- Mississippi State University, Starkville, MS, Ph.D. 1999 Biological Sciences
- Mississippi State University, Starkville, MS, M.S. 1995 Biological Sciences
- Bloomsburg University, Bloomsburg, PA, B.S. 1991 Biological Sciences
Papers in Preparation
- Genetic Structure of Wood Frog populations at a northern edge of distribution.
- How Everglades hydrology structures genetic variation for several species of aquatic organisms with different life history stratagies.
- Historic and contemporary delineation of genetic variation in Campostoma oligolepis throughout the Etowah river system.
- Mechanisms for Species Success in a Tropical Dry Forest of Yucatan, Mexico (with P Jackson et al.)
2003 McElroy TC, SV Diehl, ML Prewitt. Development of a molecular database for select wood decay fungi.
- Trametes hirsuta ITS1, 5.8S rRNA, ITS2 # AY494980
- Trametes versicolor ITS1, 5.8S rRNA, ITS2 # AY504663
- Phanerochaete sanguinea ITS1, 5.8S rRNA, ITS2
- Gloeophyllum sepiarium ITS1, 5.8S rRNA, ITS2 # AY497555
- Gloeophyllum trabeum ITS1, 5.8S rRNA, ITS2
- Arthrographis cuboidea ITS1, 5.8S rRNA, ITS2 # AY557369
2004 McElroy TC, SV Diehl, ML Prewitt. Molecular identification of potential bio-control fungi for the Formosan termite.
- Beauveria bassiana ITS1, 5.8S rRNA, ITS2 # AY510068
- Exophiala jeanselmi ITS1, 5.8S rRNA, ITS2
Community and University Service
- Organizer of sub-Regional High School Science Bowl
- College T&P, CSM Awards Committee
- 2013 - Georgia Gwinnett College. Wood frog population genetics.
- 2011 - Joint meeting of the Churchill Northern Studies Centre and Parks Canada. Wood Frog genetics at a northern edge of distribution.
- 2003 - University of South Carolina, Spartanburg. Aquatic ecology and restoration of the Florida Everglades.
- 2001 - Shorter College (Rome, GA). Aquatic ecology of the Florida Everglades.
Statement of Teaching Philosophy and Interests
Teaching demands an interaction of teacher and student that advances the academic and social education of the student. I feel it is important to get undergraduate students directly involved in research projects because education is incomplete when students are little more than spectators in a classroom. I have taught in a variety of different situations over the past 12 years, including outdoor experiential education, laboratory assistant, and classroom lecturer.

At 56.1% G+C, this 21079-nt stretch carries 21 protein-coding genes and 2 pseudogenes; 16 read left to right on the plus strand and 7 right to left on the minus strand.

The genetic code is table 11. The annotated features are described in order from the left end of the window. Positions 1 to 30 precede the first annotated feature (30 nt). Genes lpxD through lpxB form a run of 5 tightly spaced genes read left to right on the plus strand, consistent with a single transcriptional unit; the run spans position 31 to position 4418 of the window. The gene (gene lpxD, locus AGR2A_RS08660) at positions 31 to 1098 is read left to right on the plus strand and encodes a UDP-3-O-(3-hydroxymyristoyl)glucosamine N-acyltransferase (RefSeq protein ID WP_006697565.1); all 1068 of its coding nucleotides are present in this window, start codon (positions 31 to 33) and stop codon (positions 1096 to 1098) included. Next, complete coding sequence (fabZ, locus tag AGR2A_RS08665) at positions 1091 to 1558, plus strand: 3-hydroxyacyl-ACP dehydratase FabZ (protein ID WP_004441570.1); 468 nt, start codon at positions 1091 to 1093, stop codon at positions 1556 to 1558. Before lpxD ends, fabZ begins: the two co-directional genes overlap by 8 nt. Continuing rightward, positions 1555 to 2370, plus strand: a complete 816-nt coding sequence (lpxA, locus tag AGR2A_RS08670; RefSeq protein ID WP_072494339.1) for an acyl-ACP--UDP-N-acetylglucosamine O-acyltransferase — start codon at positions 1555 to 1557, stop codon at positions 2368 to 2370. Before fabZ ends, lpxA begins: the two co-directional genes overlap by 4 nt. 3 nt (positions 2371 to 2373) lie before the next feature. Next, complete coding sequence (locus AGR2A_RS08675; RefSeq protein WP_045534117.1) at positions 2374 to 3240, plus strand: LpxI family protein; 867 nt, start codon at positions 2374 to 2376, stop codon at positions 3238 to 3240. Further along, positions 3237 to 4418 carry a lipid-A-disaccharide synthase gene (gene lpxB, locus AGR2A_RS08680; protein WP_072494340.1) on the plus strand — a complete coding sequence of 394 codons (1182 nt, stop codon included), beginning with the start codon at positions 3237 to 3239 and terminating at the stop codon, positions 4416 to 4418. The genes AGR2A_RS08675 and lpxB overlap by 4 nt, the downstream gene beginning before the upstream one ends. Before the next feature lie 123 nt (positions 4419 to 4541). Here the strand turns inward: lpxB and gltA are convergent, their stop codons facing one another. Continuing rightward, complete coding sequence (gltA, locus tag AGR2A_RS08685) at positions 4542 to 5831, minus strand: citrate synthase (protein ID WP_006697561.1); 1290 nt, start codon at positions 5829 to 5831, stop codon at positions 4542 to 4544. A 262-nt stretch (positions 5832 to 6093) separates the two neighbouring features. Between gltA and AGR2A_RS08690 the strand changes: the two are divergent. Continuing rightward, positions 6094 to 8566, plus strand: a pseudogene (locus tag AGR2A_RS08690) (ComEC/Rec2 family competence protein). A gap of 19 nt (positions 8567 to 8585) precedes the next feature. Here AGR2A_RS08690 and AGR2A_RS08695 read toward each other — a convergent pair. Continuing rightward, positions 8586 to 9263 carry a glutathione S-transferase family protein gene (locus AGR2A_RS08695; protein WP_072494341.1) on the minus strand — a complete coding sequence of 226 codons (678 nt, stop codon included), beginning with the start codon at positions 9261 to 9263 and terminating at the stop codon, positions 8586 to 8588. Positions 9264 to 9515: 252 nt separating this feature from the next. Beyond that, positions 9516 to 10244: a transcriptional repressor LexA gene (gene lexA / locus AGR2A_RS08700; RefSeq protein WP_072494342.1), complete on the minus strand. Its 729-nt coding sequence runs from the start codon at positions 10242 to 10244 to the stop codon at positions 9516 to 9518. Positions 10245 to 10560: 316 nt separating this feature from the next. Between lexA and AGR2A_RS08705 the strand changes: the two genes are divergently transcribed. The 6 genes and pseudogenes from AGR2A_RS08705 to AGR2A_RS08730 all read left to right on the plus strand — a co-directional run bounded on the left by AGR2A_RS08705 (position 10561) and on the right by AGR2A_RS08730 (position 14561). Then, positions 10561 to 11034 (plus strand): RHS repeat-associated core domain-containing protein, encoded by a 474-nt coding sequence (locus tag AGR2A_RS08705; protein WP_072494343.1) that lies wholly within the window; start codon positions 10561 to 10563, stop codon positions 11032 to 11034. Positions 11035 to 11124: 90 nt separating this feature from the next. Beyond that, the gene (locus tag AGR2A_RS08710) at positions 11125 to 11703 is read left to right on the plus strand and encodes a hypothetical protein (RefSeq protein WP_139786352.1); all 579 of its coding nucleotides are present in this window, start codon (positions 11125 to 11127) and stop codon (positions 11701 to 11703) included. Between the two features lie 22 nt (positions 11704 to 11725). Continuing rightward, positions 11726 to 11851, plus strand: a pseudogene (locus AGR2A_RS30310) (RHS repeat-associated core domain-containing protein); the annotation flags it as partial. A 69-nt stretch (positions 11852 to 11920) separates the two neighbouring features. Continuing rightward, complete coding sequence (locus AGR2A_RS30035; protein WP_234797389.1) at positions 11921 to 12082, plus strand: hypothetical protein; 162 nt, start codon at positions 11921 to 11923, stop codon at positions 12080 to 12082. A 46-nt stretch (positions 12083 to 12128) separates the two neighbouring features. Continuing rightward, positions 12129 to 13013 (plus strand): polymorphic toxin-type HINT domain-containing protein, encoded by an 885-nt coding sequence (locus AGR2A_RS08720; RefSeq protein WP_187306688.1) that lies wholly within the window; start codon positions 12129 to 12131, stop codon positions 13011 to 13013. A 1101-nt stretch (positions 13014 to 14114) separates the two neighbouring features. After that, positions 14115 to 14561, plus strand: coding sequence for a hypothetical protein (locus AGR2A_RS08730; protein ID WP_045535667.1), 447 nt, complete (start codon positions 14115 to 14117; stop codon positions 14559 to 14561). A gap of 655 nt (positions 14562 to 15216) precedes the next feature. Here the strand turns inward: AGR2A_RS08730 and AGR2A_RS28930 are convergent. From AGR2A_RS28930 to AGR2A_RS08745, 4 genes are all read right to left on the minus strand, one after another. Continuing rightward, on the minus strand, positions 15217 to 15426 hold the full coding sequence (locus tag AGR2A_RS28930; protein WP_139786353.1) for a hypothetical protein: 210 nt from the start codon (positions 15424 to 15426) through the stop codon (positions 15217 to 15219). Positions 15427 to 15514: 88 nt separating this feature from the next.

Academic education has two important components, memorization and critical thinking. Both of these components must be satisfied in order for academic education to be successful. Memorization is important because it provides the raw material or language for thought in a particular subject. A teacher should build the students vocabulary and stimulate the students to use that vocabulary to understand and construct concepts. Social education is accomplished when learning is a process in which students and teachers are partners. A college should be a learning community that challenges and encourages students to continually evaluate their goals and direction, and to develop a sense of ethical responsibility.
There are many student research projects that can be done for relatively low cost and can be completed in a short time. Ideally, the student should be responsible for the development, execution, analysis and written summary of the project. I consider myself first as a teacher, but research activities can be of great value in prompting students to break away from the routine practice of repeating memorized facts and ideas. In my experience, undergraduates that have been involved in independent research projects become more self-confident people and are often better able to communicate, think, and work independently.
One rewarding teaching experience was the supervision of an undergraduate senior thesis for Janette Garcia, a recent graduate of Florida International University, in the spring of 2001. The project was presented by Ms. Garcia at the 2001 Evolution meetings at the University of Tennessee in Knoxville, TN. I was the Instructor-of-Record for Animal Biology (120 students) at Mississippi State University in the fall of 1998, and I was a laboratory instructor for a variety of different courses. I am currently supervising four undergraduate student projects which will be presented at the 2006 Association of Southeastern Biologist meeting in Gatlinburg. I enjoy teaching and feel that I have been quite effective in presenting material in both a clear and challenging manner.
I have had productive partnerships with students. I have received very good reviews of my teaching performance from student evaluations administered by Mississippi State University and at Kennesaw State University. Because of this I was awarded the Mississippi State University, Department of Biological Sciences Student Teacher of the Year in 1999. I have a very broad-based education in the Biological Sciences, and am prepared to teach a wide spectrum of courses. I am confident that I can establish an energetic and challenging program that will promote academic excellence and foster the growth of the student. I have extensive teaching experience and am dedicated to research and education.